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I am using MMA to compute the solution of a system of ordinary differential equations, they are as follows,

Clear["`*"]
DSolve[{(
      g[r] + G1[r])*(1/r^2 +
       1/r ( Derivative[1][g][r] + Derivative[1][G1][r])/(
        g[r] + G1[r])) ==
    g[r]*(1/r^2 + 1/r Derivative[1][g][r]/g[r]), (
      g[r] + G1[r])*(1/r^2 +
       1/r ( Derivative[1][f][r] + Derivative[1][F1][r])/(
        f[r] + F1[r])) == g[r]*(1/r^2 + 1/r Derivative[1][f][r]/f[r]),
    G1[1] == -1}, {G1[r], F1[r]}, r]

I want to obtain the solutions of them, but I don't quite understand our these results. And my try of solutions are as follow, enter image description here

I would appreciate it if you can help me. Thank you again for your help!

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  • 1
    $\begingroup$ There is no pde's here. Just two coupled ode equations. Mathematica solved it. The unresolved integrals in the result you see is because it does not how to integrate the functions $g'(r)$ and $f'(r)$ you have there. That is all. It uses K[1],K[2] for integration variables. !Mathematica graphics $\endgroup$
    – Nasser
    Jun 21, 2023 at 8:26
  • $\begingroup$ Also on closer look, notice that the first ODE in $G(r)$ does not depend on $F(r)$ at all. So all what you need to do is just solve the first ode for $G(r)$ on its own. Then plugin that solution in the second ode and solve for $F(r)$. So what you really have is basically 2 separate first order ode's. $\endgroup$
    – Nasser
    Jun 21, 2023 at 8:36
  • $\begingroup$ Thanks for your tips, I've edited the relevant description of the problem. According to your second comment, the problem can be solved efficiently. In other words, it seems to be more convenient to calculate manually than mma. Actually, I also calculated the result manually, I want to verify this result on mma, but its display prevents me from comparing with the result at hand. So, the question this time is to find a way to get a more general solution, which may be compared with the result of manual calculation. $\endgroup$ Jun 21, 2023 at 9:01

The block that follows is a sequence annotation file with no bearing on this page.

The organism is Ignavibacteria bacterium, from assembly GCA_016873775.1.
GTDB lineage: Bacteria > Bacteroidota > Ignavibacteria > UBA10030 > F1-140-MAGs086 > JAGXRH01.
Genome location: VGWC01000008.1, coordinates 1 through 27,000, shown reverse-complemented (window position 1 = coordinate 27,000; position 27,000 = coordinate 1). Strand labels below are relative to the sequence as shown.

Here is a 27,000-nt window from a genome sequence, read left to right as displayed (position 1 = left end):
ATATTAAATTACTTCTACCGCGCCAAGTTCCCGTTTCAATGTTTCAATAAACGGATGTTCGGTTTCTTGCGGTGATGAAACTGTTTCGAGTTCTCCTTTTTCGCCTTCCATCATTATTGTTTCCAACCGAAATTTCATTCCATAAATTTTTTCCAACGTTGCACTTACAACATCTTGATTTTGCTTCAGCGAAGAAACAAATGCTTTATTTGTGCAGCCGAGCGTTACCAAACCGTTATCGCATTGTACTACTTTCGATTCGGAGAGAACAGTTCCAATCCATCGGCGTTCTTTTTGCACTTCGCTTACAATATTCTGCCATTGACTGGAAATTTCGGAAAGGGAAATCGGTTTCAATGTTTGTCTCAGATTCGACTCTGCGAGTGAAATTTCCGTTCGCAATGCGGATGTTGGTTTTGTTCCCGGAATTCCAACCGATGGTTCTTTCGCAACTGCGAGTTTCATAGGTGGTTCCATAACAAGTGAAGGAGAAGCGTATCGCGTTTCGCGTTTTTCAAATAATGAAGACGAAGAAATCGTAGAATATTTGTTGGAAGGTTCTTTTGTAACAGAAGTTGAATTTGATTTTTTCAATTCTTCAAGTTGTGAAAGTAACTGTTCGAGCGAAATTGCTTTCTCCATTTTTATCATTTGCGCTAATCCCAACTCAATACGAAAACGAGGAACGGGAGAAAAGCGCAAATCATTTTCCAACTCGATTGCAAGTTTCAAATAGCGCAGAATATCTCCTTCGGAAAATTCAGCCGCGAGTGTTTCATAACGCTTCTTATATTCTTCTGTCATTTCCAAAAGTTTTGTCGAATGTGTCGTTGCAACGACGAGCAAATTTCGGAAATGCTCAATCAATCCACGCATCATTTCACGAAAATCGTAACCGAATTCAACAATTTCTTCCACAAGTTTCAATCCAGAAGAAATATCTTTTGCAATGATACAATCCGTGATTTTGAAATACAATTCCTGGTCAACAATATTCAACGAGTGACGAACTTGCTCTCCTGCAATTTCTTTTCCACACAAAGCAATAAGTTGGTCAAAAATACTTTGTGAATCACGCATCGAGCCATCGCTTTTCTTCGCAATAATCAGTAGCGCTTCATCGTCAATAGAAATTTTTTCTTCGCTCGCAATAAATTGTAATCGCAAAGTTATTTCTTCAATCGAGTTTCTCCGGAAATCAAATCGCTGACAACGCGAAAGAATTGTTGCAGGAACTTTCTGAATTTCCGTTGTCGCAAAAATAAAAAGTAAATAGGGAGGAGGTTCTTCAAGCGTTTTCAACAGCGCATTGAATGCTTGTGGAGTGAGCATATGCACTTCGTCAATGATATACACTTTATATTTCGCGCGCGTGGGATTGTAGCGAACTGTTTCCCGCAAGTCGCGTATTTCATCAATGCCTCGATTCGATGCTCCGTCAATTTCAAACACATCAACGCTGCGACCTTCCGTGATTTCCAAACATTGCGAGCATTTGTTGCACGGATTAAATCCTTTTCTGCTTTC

1 Answer 1

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It is just that Mathematica uses definite integrals $\int_{1}^{r}$ and uses K[1] and K[2] for integration variables, it makes it little hard to see.

But you can see it is same solution as by hand.

ClearAll["Global`*"]
ode1=(g[r]+G1[r])*(1/r^2+1/r (Derivative[1][g][r]+Derivative[1][G1][r])/(g[r]+G1[r]))==g[r]*(1/r^2+1/r Derivative[1][g][r]/g[r])
ode2=(g[r]+G1[r])*(1/r^2+1/r (Derivative[1][f][r]+Derivative[1][F1][r])/(f[r]+F1[r]))==g[r]*(1/r^2+1/r Derivative[1][f][r]/f[r])

Mathematica graphics

Solve the first ode for $G(r)$ and plug the solution into second ode

solG=DSolve[ode1,G1[r],r][[1,1]]

Mathematica graphics

ode2/.solG

Mathematica graphics

This is Mathematica's solution for the above

 DSolve[%, F1[r], r] // Simplify

Mathematica graphics

Let solve it by hand and compare

ode3=F1'[r]==Solve[%%,F1'[r]][[1,1,2]]

Mathematica graphics

ode3=Collect[ode3,{F1'[r],F1[r]}]
ode4=SubtractSides[ode3,ode3[[2,2]]]

Mathematica graphics

So this is linear first ode. The integration factor is

 mu=Exp[Integrate[-( (-C[1] f[r]+r^2 g[r] f'[r])/(r f[r] (C[1]+r g[r]))),r]]

Mathematica graphics

Multiplying both sides of ode4 by this $\mu$ and integrating both sides gives (and remember to add new constant $c_2$ gives

 sol=F1[r]==1/mu*(Integrate[mu*ode4[[2]],r]+C[2])

Mathematica graphics

You see, it is same as Mathematica' but using indefinite integrals which makes it easier to read.

enter image description here

All code in one block

ClearAll["Global`*"]
ode1=(g[r]+G1[r])*(1/r^2+1/r (Derivative[1][g][r]+Derivative[1][G1][r])/(g[r]+G1[r]))==g[r]*(1/r^2+1/r Derivative[1][g][r]/g[r])
ode2=(g[r]+G1[r])*(1/r^2+1/r (Derivative[1][f][r]+Derivative[1][F1][r])/(f[r]+F1[r]))==g[r]*(1/r^2+1/r Derivative[1][f][r]/f[r])
solG=DSolve[ode1,G1[r],r][[1,1]]
ode2/.solG
DSolve[%,F1[r],r]//Simplify
ode3=F1'[r]==Solve[%%,F1'[r]][[1,1,2]]
ode3=Collect[ode3,{F1'[r],F1[r]}]
ode4=SubtractSides[ode3,ode3[[2,2]]]
mu=Exp[Integrate[-( (-C[1] f[r]+r^2 g[r] f'[r])/(r f[r] (C[1]+r g[r]))),r]]
sol=F1[r]==1/mu*(Integrate[mu*ode4[[2]],r]+C[2])
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  • $\begingroup$ Thank you very much for your enthusiastic help, and the calculation process you provided is very detailed. I think these results you have provided meet my expectations. At the same time, it will take some time for me to understand and learn this solution. Looking forward to discussing with you next time, thanks again for your help. $\endgroup$ Jun 21, 2023 at 10:54

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